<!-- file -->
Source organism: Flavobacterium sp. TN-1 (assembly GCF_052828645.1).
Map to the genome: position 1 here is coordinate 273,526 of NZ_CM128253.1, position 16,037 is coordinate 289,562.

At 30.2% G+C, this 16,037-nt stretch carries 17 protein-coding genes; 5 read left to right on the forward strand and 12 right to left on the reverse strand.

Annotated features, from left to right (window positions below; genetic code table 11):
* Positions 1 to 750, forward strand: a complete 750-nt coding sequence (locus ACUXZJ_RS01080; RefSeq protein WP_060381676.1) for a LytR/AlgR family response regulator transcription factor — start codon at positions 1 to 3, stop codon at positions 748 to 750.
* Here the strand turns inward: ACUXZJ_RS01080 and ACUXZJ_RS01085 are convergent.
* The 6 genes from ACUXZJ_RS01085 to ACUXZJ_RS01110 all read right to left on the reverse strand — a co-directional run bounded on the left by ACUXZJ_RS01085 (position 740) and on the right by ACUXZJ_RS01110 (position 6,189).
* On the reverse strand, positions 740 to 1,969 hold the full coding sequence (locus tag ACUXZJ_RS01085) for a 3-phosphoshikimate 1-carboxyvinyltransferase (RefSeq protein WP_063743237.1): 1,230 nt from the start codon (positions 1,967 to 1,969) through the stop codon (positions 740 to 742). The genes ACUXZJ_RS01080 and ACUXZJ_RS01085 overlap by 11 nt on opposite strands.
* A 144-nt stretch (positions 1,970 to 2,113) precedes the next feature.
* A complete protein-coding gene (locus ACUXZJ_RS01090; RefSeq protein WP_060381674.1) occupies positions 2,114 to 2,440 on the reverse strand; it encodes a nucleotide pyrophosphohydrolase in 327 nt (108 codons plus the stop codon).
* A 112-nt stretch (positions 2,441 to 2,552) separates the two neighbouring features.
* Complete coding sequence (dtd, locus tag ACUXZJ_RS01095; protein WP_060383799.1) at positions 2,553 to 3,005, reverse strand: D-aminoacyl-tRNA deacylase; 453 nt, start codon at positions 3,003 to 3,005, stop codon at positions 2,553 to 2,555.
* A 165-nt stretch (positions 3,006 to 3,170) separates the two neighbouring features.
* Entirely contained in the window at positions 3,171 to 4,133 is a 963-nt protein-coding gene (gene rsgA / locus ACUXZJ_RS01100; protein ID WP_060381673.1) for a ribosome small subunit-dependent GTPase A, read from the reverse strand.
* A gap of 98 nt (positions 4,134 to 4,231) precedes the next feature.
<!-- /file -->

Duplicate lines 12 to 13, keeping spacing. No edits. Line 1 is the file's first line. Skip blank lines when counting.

* Complete coding sequence (dtd, locus tag ACUXZJ_RS01095; protein WP_060383799.1) at positions 2,553 to 3,005, reverse strand: D-aminoacyl-tRNA deacylase; 453 nt, start codon at positions 3,003 to 3,005, stop codon at positions 2,553 to 2,555.
* A 165-nt stretch (positions 3,006 to 3,170) separates the two neighbouring features.